In the last couple of weeks storytelling took us to four different countries: Poland, Turkey, Greece and Lithuania. The first and last of these inviting us for a storytelling festival they hosted.
In Warsaw we saw what good hosting is: A guide that picked us up with a cab from the airport and brought us to the hotel. In the cab each of us received our own package with maps to the city, the walking routes from our hotel to the festival grounds (both the direct way and the touristic route), coupons to have free traditional Polish lunches every day, a passe-partout for the whole festival. And then at night a big dinner after the last show for all the performers and organizers. Every night we couldn’t sleep because our bellies where heavy from the late night eating, and every next evening we ate up all that was offered anyway, because it was so good.
The festival in Warsaw is organized by a group of friends who met decades before as students. This sense of cameraderie was felt in many aspects of the events. For instance, the opening night was a collaborative piece of four tellers and two musicians. The friends shone when they started to sing. It didn’t matter if the song was in Polish, Spanish or Yiddish, the voices sounded as one. Also off the stage it was felt: when we felt guilty about bringing our musicians over for only one show they helped us by organizing a concert for them. The concert was not related to the festival, it was simply there to make the artists feel appreciated and welcome.
Warsaw, we can’t wait to be back! But only after we burn some of those dumpling calories!
The polar opposite of our Poland experience was Lithuania. A country that only since this year has its own festival. We had the incredible honour of having the first show on the first day of that festival. Where the festival lacked routine it was bubbling with frontier excitement. Actors of the national theater had joined the small resort town the festival was held to see what all this storytelling is about. Tellers and folklorists from neighbouring Latvia and a small group of international artists (Some Schots, some English with their Finnish musicians, and us internationals from Amsterdam) made the gathering complete.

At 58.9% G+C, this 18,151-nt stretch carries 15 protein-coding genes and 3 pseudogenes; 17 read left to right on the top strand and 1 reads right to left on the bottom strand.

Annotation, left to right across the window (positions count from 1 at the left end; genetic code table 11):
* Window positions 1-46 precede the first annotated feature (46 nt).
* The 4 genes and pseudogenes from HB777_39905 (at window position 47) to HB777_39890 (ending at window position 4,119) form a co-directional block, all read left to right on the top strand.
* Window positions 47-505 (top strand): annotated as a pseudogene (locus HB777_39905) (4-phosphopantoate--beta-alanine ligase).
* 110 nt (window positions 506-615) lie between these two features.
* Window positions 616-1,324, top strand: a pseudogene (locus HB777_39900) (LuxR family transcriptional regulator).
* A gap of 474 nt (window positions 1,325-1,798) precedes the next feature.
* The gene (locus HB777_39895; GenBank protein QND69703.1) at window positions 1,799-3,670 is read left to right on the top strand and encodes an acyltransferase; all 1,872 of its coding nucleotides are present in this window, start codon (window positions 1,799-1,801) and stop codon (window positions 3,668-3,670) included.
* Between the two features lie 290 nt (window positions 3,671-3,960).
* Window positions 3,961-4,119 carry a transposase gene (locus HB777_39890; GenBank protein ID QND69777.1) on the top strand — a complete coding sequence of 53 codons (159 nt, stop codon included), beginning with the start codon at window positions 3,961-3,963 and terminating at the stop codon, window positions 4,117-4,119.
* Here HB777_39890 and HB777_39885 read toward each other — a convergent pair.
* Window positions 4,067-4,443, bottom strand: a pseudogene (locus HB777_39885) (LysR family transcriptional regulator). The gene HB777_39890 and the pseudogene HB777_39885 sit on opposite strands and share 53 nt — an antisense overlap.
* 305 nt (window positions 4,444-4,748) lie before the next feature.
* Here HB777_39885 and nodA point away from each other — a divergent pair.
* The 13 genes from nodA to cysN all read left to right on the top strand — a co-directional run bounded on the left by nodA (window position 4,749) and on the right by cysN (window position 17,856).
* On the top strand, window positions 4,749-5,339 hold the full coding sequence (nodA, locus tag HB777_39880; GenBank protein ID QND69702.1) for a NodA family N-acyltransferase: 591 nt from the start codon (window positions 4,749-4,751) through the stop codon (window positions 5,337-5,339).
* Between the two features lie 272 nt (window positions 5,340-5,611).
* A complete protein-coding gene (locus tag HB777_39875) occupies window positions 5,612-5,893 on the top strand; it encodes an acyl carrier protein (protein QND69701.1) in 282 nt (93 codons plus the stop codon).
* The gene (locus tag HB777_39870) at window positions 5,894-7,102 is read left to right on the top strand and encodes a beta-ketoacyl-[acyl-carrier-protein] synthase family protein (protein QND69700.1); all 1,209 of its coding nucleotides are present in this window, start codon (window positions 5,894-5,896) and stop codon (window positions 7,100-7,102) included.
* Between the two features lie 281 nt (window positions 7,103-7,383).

It’s exactly in this new festival that we were faced with two challenges of the Storytelling scene. The first is the language barrier. Language and our understanding of it is so intrinsically part of the storytelling experience, it’s almost impossible to appreciate a show in a language you don’t understand. Both in Poland and Lithuania we went to see long shows in the local languages, both times leaving with our heads spinning. So do we all need to perform and listen in English? That feels like giving in to a storytelling world order in which the UK tellers are always considered the norm. In the resort town we performed our stories even performing in English wasn’t ideal. A large percentage of the (older) residents of the town only spoke Lithuanian and Russian.
The deeper issue we felt in Lithuania is the different expectations people have of storytelling. Since the festival was so new there wasn’t an idea of what its identity would be, allowing visitors to project their ideas of storytelling onto the festival. While the festival tried to deliver for everyone it was clear that the fans of children’s stories didn’t know what to make of more gritty stories. The tellers of folk stories grinned sheepishly at the tellers of true stories. While as a performer as well as a visitor I participated in most events and enjoyed all styles, I realized the festival will have a hard time continuing without taking a stand in its programming. And when it does, will there be a need for another festival to pick up the styles that this festival decides not to programme?